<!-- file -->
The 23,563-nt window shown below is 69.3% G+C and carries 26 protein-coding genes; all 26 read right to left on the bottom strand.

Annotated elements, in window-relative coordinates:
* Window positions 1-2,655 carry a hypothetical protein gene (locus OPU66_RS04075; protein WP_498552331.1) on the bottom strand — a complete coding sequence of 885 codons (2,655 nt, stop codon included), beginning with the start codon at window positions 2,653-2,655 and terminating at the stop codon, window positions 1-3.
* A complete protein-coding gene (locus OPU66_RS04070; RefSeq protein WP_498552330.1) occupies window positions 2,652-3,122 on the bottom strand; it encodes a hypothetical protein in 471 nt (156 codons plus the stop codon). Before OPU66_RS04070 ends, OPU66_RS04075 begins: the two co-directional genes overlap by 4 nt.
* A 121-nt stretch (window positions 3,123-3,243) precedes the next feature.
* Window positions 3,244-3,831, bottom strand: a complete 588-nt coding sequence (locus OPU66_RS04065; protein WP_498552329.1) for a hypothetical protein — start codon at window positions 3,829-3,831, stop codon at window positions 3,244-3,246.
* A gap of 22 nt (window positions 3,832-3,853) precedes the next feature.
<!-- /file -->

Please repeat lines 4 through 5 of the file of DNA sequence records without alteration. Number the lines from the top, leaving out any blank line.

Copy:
* A complete protein-coding gene (locus OPU66_RS04070; RefSeq protein WP_498552330.1) occupies window positions 2,652-3,122 on the bottom strand; it encodes a hypothetical protein in 471 nt (156 codons plus the stop codon). Before OPU66_RS04070 ends, OPU66_RS04075 begins: the two co-directional genes overlap by 4 nt.
* A 121-nt stretch (window positions 3,123-3,243) precedes the next feature.